Narrated by Vanessa (Alia Shawkat), The Oranges tells the story of two families who have always been extremely close. David (Hugh Laurie) lives next door to his best friend Terry (Oliver Platt), and the two go running together three times a week without fail. Their families are constantly socializing over dinner, holidays, or just yelling across the driveway, the wives Paige (Catherine Keener) and Carol (Allison Janney) are friends, and the daughters Vanessa and Nina (Leighton Meester) used to be friends…until high school when Nina turned into a total backstabbing bitch. It’s safe to say that the two families are thoroughly intertwined, but things get a little too close when the prodigal Nina returns home.
After years of traveling the world and deliberately avoiding her parents, Nina announces that she’s about to be married. And when her mother appropriately voices concern, Nina’s all like, “You can’t control me! I know what I’m doing!” and then she walks in the other room and finds her fiancé cheating. So, since she’s obviously got everything all figured out, little Nina goes crawling back to her parents, who let her stay with them, even though she’s been endlessly disrespectful for no apparent reason. Terry and Carol may be a little boring and a little bourgeois, but there’s certainly no reason for their only daughter to treat them like dirt, particularly at age 24, when there’s really no excuse for bratty backtalking. As if her return weren’t jarring enough in itself, Nina further upsets life in The Oranges by readily leaning in for a kiss and then launching an improbable relationship with David.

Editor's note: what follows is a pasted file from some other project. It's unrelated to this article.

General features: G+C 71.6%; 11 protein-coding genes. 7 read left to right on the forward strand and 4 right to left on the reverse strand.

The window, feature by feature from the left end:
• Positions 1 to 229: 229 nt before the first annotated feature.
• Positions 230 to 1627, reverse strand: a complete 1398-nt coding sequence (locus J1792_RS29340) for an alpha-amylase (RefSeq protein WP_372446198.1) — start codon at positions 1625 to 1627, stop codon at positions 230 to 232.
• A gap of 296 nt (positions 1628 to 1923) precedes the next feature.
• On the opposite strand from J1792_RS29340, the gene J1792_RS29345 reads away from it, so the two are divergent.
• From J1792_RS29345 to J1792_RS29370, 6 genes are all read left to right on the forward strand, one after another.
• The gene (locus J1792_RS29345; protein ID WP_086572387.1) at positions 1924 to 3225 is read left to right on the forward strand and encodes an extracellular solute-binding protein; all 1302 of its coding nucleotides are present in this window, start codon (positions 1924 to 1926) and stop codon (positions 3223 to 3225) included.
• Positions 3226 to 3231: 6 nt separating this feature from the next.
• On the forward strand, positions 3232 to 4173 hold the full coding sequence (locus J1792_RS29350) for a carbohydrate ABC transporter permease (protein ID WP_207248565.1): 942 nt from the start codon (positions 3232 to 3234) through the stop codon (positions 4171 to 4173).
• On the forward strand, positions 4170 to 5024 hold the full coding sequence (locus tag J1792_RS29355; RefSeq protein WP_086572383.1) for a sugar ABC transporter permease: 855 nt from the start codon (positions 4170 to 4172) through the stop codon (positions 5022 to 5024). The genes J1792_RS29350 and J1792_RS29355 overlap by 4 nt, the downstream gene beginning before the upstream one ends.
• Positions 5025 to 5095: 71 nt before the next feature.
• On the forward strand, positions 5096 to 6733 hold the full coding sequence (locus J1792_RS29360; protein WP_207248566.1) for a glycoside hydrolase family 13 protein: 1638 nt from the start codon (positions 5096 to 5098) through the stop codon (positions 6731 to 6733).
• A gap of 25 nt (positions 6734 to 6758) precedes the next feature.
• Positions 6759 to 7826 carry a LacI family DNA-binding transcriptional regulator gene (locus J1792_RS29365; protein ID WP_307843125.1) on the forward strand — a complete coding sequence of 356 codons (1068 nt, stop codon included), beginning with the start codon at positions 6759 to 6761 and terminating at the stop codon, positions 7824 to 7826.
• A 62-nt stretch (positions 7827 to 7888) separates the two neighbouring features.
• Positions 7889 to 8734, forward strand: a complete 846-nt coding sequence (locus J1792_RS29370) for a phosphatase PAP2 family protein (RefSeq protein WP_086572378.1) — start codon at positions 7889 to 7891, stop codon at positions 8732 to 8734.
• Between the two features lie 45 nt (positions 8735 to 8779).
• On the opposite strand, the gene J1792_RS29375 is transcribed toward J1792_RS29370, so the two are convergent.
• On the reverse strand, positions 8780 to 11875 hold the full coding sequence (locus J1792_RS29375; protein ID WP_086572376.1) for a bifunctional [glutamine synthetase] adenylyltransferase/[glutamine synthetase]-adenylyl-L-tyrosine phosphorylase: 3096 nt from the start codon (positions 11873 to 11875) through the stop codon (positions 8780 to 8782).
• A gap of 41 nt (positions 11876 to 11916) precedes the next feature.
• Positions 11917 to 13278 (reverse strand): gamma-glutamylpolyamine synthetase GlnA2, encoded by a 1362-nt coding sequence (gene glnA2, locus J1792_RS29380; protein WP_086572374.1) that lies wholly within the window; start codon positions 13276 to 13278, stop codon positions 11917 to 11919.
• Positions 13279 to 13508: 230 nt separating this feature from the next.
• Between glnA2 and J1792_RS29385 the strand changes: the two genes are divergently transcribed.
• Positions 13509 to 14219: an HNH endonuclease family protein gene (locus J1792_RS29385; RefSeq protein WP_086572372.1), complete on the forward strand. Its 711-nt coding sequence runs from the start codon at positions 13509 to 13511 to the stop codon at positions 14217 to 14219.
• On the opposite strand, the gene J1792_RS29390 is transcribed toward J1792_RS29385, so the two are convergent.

This in no way excuses David, who has known Nina since she was a baby and certainly knows of the bad blood that exists between her and his daughter. Their relationship systematically betrays every member of both families, turning just about every relationship on its ear. Nina’s parents are shocked and hurt, David’s wife promptly moves out of the house and into the local bed and breakfast, neither family knows what this development means for their friendship, and Vanessa sits in the middle of it all, her life abruptly upturned by the same frenemy who drove a knife in her heart in high school. Though Vanessa’s life plan is a few years behind and she still lives at home, her situation is made painfully awkward as she deals with the absence of her mother, anger toward her father, Nina’s intrusion, and the approaching holidays.
As disturbing as this whole situation is, it becomes clear that something needed to happen to stir things up in The Oranges. David wouldn’t have cheated if his marriage weren’t already broken, and Paige never would have found her true calling had he not made this unforgivable choice. Vanessa might have languished for years in her childhood bedroom if the safety of suburbia hadn’t been shattered that fateful Christmas, and Terry and Carol might have lamented the absence of their daughter indefinitely had they not learned that her presence was nothing but trouble. We can only hope that Nina grew up through the process of being involved with a decent older man and, you know, hurting everyone who had ever been significant in her life. It’s an odd, strangely resonant comedy that misses the mark only because so many of its characters are unlikable. Only Vanessa remains truly sympathetic throughout the entire film, but in the end, that’s kind of the point.